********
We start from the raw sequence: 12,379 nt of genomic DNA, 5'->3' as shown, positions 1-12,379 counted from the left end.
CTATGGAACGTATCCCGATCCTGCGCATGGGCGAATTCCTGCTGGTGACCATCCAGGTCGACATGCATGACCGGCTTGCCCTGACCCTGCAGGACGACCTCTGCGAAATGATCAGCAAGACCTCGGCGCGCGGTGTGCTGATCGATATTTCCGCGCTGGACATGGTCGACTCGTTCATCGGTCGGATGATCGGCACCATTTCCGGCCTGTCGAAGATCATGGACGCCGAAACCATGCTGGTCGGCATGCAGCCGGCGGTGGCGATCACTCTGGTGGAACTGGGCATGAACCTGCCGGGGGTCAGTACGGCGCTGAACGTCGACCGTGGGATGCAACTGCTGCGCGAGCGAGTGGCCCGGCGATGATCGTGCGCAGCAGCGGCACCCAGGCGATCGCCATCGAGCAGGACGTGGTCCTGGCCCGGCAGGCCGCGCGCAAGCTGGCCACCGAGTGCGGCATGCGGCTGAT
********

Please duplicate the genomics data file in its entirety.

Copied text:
We start from the raw sequence: 12,379 nt of genomic DNA, 5'->3' as shown, positions 1-12,379 counted from the left end.
CTATGGAACGTATCCCGATCCTGCGCATGGGCGAATTCCTGCTGGTGACCATCCAGGTCGACATGCATGACCGGCTTGCCCTGACCCTGCAGGACGACCTCTGCGAAATGATCAGCAAGACCTCGGCGCGCGGTGTGCTGATCGATATTTCCGCGCTGGACATGGTCGACTCGTTCATCGGTCGGATGATCGGCACCATTTCCGGCCTGTCGAAGATCATGGACGCCGAAACCATGCTGGTCGGCATGCAGCCGGCGGTGGCGATCACTCTGGTGGAACTGGGCATGAACCTGCCGGGGGTCAGTACGGCGCTGAACGTCGACCGTGGGATGCAACTGCTGCGCGAGCGAGTGGCCCGGCGATGATCGTGCGCAGCAGCGGCACCCAGGCGATCGCCATCGAGCAGGACGTGGTCCTGGCCCGGCAGGCCGCGCGCAAGCTGGCCACCGAGTGCGGCATGCGGCTGAT